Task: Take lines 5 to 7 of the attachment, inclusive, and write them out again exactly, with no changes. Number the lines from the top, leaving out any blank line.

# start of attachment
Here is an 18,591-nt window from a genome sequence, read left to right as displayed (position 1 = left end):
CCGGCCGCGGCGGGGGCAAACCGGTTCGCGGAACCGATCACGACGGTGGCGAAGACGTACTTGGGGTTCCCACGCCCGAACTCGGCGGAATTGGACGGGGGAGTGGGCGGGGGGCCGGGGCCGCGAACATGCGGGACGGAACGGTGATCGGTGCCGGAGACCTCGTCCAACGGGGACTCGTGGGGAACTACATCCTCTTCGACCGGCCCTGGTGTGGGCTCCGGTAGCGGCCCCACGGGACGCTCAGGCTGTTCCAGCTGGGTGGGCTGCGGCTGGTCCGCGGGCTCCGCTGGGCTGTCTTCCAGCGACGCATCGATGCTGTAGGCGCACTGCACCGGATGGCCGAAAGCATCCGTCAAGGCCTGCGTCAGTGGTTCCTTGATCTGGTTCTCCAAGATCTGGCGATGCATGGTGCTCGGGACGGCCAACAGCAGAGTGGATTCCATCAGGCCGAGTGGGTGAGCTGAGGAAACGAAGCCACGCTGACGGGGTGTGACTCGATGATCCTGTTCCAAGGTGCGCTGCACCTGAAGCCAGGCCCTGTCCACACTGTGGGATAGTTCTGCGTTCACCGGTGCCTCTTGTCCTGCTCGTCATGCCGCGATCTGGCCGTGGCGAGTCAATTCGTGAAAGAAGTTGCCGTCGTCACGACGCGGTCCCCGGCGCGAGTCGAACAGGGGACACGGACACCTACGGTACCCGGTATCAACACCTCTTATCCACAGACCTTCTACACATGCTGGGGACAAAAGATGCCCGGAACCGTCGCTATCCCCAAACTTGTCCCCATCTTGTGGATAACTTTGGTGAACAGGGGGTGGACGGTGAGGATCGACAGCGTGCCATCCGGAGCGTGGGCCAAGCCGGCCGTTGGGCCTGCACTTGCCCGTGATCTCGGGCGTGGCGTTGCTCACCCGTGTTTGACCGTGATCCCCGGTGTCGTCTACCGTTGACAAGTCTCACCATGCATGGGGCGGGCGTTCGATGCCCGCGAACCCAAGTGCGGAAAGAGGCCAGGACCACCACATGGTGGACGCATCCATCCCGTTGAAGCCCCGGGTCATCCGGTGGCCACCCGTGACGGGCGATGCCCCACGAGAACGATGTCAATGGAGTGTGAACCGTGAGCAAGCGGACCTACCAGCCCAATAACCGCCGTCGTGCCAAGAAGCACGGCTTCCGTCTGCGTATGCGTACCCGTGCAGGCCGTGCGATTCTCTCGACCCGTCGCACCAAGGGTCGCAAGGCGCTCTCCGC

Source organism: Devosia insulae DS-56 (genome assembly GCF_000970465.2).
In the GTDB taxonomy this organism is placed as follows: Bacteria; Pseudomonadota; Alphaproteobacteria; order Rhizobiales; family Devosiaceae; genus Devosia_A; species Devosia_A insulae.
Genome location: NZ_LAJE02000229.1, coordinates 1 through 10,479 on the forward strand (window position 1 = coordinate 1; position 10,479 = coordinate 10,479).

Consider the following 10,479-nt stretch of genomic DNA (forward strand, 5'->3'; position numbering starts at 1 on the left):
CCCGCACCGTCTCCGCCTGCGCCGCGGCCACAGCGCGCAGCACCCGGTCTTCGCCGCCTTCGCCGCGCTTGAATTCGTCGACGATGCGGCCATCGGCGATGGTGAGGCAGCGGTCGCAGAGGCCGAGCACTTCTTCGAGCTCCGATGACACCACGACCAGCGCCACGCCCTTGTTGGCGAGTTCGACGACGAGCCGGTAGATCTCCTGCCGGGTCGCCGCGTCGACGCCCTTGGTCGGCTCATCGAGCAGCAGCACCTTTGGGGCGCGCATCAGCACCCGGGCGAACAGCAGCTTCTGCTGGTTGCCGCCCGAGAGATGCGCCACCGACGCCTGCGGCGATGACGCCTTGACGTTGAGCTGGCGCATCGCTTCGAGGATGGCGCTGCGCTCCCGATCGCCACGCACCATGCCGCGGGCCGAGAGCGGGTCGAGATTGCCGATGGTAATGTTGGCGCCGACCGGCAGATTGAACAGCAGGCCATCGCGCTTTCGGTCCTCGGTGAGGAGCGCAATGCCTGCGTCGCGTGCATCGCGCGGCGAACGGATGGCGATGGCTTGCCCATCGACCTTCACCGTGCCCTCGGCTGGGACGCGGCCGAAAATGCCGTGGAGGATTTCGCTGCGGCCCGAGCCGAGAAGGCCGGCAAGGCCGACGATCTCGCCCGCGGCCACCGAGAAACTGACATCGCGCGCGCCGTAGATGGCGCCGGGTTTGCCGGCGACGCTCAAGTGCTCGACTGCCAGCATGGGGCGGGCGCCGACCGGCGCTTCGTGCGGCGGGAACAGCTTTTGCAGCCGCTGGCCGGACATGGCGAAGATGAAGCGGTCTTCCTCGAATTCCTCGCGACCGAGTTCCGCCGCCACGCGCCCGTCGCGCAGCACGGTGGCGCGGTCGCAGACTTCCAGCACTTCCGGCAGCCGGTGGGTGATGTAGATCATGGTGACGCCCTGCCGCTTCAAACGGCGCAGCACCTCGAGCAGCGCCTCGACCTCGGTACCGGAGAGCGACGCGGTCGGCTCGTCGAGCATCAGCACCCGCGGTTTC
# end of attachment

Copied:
Genome location: NZ_LAJE02000229.1, coordinates 1 through 10,479 on the forward strand (window position 1 = coordinate 1; position 10,479 = coordinate 10,479).

Consider the following 10,479-nt stretch of genomic DNA (forward strand, 5'->3'; position numbering starts at 1 on the left):
CCCGCACCGTCTCCGCCTGCGCCGCGGCCACAGCGCGCAGCACCCGGTCTTCGCCGCCTTCGCCGCGCTTGAATTCGTCGACGATGCGGCCATCGGCGATGGTGAGGCAGCGGTCGCAGAGGCCGAGCACTTCTTCGAGCTCCGATGACACCACGACCAGCGCCACGCCCTTGTTGGCGAGTTCGACGACGAGCCGGTAGATCTCCTGCCGGGTCGCCGCGTCGACGCCCTTGGTCGGCTCATCGAGCAGCAGCACCTTTGGGGCGCGCATCAGCACCCGGGCGAACAGCAGCTTCTGCTGGTTGCCGCCCGAGAGATGCGCCACCGACGCCTGCGGCGATGACGCCTTGACGTTGAGCTGGCGCATCGCTTCGAGGATGGCGCTGCGCTCCCGATCGCCACGCACCATGCCGCGGGCCGAGAGCGGGTCGAGATTGCCGATGGTAATGTTGGCGCCGACCGGCAGATTGAACAGCAGGCCATCGCGCTTTCGGTCCTCGGTGAGGAGCGCAATGCCTGCGTCGCGTGCATCGCGCGGCGAACGGATGGCGATGGCTTGCCCATCGACCTTCACCGTGCCCTCGGCTGGGACGCGGCCGAAAATGCCGTGGAGGATTTCGCTGCGGCCCGAGCCGAGAAGGCCGGCAAGGCCGACGATCTCGCCCGCGGCCACCGAGAAACTGACATCGCGCGCGCCGTAGATGGCGCCGGGTTTGCCGGCGACGCTCAAGTGCTCGACTGCCAGCATGGGGCGGGCGCCGACCGGCGCTTCGTGCGGCGGGAACAGCTTTTGCAGCCGCTGGCCGGACATGGCGAAGATGAAGCGGTCTTCCTCGAATTCCTCGCGACCGAGTTCCGCCGCCACGCGCCCGTCGCGCAGCACGGTGGCGCGGTCGCAGACTTCCAGCACTTCCGGCAGCCGGTGGGTGATGTAGATCATGGTGACGCCCTGCCGCTTCAAACGGCGCAGCACCTCGAGCAGCGCCTCGACCTCGGTACCGGAGAGCGACGCGGTCGGCTCGTCGAGCATCAGCACCCGCGGTTTC